A collector in the northern territory reported the name used by his Aboriginal informants, Urpila, that distinguished this species from M. lagotis (Urgata), and noted their particular habits. This species would not reside in the deep and narrow part of its burrow in cooler seasons, remaining a short distance from the entrance; this habit was exploited by hunters who would collapse the tunnel behind their prey to force it toward the soft sand covering the opening of the burrow.[4]


The spinifex-covered landscape of the Gibson Desert was the native habitat of the lesser bilby.

Since its discovery in 1887, the species was rarely seen or collected and remained relatively unknown to science. In 1931, Finlayson encountered many of them near Cooncherie Station, collecting 12 live specimens.[14] Although according to Finlayson this animal was abundant in that area,[12] these were the last lesser bilbies to be collected alive.

A single specimen collected to the north of Charlotte Waters was deposited at the museum in Melbourne and examined by Balwin Spencer in 1897, not recognising it as this species. The collector of Spencer's animal, Patrick Michael Byrne, obtained the specimens with some difficulty.[4]

The last specimen ever found was a skull picked up below a wedge-tailed eagle's nest in 1967 at Steele Gap in the Simpson Desert, Northern Territory.[14] The bones were estimated as being under 15 years old.[15]

Indigenous Australian oral tradition suggests that this species may have possibly survived into the 1960s.[11]

The decline in numbers of the lesser bilby and ultimately its extinction was attributed to several different factors. The introductions of foreign predators like the domestic cat and fox, being hunted for food by native Australians,[9] competition with rabbits for food, changes in the fire regime[clarification needed] and the degradation of habitat[11] have all been blamed for the extinction of this species. However, Jane Thornback and Martin Jenkins suggested in their book that the vegetation in the main part of its range remained intact, with little evidence of cattle or rabbit grazing and point to cats and foxes as the most likely cause of the extinction of the lesser bilby.[10]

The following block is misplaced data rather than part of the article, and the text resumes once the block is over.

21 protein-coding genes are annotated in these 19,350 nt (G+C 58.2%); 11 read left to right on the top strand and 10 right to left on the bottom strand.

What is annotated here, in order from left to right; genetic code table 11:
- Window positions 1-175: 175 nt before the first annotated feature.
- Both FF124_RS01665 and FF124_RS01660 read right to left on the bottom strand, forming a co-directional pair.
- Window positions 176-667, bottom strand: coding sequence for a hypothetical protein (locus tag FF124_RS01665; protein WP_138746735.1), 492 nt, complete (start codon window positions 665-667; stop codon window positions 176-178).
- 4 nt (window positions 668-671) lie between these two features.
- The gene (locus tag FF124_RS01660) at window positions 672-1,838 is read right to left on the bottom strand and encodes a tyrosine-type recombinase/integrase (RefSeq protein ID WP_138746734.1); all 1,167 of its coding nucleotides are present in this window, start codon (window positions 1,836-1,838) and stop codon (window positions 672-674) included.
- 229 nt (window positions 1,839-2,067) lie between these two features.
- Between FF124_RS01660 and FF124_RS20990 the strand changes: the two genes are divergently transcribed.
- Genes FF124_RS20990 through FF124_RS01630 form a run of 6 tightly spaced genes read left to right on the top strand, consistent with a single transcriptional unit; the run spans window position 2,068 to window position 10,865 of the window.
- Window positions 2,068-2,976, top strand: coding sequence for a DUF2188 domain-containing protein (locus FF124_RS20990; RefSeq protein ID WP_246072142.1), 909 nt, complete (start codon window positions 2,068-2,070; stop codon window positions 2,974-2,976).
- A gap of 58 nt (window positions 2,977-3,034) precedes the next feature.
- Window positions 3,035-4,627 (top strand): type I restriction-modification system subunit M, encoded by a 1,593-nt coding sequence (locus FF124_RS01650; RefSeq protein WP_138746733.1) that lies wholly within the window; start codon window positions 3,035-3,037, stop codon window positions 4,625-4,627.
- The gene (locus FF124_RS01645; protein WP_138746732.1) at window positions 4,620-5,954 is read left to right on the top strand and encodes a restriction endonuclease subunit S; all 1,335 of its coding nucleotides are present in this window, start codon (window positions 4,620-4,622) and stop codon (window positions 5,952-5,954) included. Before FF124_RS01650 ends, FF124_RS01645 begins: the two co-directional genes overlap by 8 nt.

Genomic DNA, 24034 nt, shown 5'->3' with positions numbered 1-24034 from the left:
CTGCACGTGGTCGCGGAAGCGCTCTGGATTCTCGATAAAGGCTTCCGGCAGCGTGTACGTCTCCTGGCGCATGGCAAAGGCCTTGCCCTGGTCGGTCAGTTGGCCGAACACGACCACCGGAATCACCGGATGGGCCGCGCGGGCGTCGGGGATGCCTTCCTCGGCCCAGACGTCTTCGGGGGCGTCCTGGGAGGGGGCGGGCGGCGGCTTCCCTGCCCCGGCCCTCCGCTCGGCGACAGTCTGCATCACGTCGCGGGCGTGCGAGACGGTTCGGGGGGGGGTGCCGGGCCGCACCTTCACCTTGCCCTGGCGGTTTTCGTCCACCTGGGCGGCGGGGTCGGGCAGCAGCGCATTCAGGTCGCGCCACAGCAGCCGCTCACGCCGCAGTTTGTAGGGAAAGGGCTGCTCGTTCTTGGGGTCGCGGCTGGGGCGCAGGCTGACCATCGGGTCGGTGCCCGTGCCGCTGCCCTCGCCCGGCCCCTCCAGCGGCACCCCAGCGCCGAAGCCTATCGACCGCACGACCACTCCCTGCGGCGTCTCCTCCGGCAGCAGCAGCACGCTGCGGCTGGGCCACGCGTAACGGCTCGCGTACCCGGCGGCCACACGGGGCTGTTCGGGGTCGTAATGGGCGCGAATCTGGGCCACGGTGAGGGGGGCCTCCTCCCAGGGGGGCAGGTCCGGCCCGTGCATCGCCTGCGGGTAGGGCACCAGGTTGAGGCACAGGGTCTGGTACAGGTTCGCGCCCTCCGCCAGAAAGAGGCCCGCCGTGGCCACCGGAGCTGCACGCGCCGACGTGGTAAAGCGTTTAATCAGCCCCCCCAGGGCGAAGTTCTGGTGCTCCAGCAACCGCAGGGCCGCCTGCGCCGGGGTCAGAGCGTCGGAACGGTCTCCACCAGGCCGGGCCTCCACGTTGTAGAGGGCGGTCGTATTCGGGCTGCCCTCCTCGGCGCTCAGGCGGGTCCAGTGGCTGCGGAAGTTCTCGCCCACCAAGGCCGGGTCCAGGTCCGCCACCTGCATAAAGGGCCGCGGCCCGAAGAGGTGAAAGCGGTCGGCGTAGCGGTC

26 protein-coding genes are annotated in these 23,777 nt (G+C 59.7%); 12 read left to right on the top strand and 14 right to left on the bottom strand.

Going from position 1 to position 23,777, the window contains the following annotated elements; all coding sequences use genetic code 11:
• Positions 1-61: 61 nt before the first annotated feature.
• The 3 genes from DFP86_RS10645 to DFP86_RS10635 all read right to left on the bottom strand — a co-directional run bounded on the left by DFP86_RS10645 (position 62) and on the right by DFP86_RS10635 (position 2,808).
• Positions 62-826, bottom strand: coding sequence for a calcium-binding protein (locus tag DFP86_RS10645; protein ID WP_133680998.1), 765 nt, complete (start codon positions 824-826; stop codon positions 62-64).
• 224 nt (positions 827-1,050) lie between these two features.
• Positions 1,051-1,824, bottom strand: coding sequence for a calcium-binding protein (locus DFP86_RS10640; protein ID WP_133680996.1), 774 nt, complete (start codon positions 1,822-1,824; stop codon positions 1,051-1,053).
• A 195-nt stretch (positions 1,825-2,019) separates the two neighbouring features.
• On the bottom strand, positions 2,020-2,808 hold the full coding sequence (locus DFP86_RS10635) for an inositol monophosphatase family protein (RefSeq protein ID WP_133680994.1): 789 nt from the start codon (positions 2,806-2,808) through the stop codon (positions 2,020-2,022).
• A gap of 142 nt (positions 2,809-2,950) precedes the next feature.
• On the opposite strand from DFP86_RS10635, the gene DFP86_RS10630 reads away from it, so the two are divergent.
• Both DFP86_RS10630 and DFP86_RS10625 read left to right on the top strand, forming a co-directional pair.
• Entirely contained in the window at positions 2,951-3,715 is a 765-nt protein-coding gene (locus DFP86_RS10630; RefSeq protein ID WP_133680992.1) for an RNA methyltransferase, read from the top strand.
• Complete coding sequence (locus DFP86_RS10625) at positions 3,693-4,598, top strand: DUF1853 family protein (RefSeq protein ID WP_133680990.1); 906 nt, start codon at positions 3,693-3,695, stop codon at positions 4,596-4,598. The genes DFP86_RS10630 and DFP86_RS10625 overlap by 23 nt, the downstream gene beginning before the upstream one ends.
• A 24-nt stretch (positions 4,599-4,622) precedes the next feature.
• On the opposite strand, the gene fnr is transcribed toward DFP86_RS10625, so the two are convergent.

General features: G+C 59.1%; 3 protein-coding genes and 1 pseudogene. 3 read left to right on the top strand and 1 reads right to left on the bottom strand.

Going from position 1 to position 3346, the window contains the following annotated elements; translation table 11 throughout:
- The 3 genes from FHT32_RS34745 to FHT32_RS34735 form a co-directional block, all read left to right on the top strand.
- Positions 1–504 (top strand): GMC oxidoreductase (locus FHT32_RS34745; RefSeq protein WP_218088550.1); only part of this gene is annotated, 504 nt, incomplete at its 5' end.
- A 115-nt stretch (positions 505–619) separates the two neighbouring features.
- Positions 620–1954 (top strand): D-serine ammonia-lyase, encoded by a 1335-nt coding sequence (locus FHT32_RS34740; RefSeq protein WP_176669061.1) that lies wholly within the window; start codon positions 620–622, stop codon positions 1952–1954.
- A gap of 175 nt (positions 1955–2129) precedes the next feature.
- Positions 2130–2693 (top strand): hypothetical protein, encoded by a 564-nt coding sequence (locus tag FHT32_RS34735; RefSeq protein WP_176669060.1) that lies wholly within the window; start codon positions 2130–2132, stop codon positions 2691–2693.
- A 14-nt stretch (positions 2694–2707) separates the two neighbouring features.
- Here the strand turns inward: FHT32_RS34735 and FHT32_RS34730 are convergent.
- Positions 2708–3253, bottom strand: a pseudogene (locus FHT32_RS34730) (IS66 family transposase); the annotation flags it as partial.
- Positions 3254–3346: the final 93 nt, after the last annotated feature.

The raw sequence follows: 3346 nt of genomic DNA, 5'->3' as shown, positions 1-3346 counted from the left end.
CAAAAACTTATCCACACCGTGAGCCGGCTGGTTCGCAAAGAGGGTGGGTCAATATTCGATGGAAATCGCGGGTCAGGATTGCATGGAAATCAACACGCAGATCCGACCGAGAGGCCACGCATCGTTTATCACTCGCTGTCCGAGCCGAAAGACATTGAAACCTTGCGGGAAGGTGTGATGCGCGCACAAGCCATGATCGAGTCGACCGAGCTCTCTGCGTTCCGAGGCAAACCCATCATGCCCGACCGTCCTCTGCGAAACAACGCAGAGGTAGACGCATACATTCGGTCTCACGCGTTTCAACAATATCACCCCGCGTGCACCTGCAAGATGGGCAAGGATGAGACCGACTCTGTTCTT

1. ^ Burbidge, A.; Johnson, K. & Dickman, C. (2008). "Macrotis leucura". IUCN Red List of Threatened Species. Version 2008. International Union for Conservation of Nature. Retrieved 28 December 2008. Database entry includes justification for why this species is listed as extinct
  2. ^ a b Thomas, O. (1887). "Description of a second species of rabbit-bandicoot (Peragale)". The Annals and magazine of natural history; zoology, botany, and geology. 19: 397–399.
  3. ^ [1][dead link]
  4. ^ a b c Spencer, B. (1897). "Description of two new species of marsupials from Central Australia". Proceedings of the Royal Society of Victoria. 9: 5–11.
  5. ^ Finlayson, H.H. (1932). "Preliminary descriptions of two new Mammals from South Australia [Thalacomys, Pseudomys]". Transactions of the Royal Society of South Australia. 56: 168–171.
  6. ^ Finlayson, H.H. (1935). "On mammals from the Lake Eyre Basin. Part II - The Peramelidae". Transactions of the Royal Society of South Australia. 59: 227–236.
  7. ^ a b c Menkhorst, P.W.; Knight, F. (2011). A field guide to the mammals of Australia (3rd ed.). Melbourne: Oxford University Press. p. 84. ISBN 9780195573954.
  8. ^ a b c d e "Archived copy" (PDF). Archived from the original (PDF) on 2008-12-04. Retrieved 2008-10-22.CS1 maint: Archived copy as title (link)
  9. ^ a b Francis Harper (1945). Extinct and Vanishing Mammals of the Old World.
  10. ^ a b The IUCN Mammal Red Data Book. IUCN. 1982. p. 33. ISBN 978-2-88032-600-5.
  11. ^ a b c [2][dead link]
  12. ^ a b c Hedley Herbert Finlayson (1935). On mammals from the Lake Eyre Basin. Part 2. The Peramelidae.
  13. ^ "Lesser Bilby". www.rainforestinfo.org.au.
  14. ^ a b "Archived copy" (PDF). Archived from the original (PDF) on 2011-06-05. Retrieved 2011-05-14.CS1 maint: Archived copy as title (link)
  15. ^ Tim Flannery & Peter Schouten (2001). A gap in nature.

External links[edit]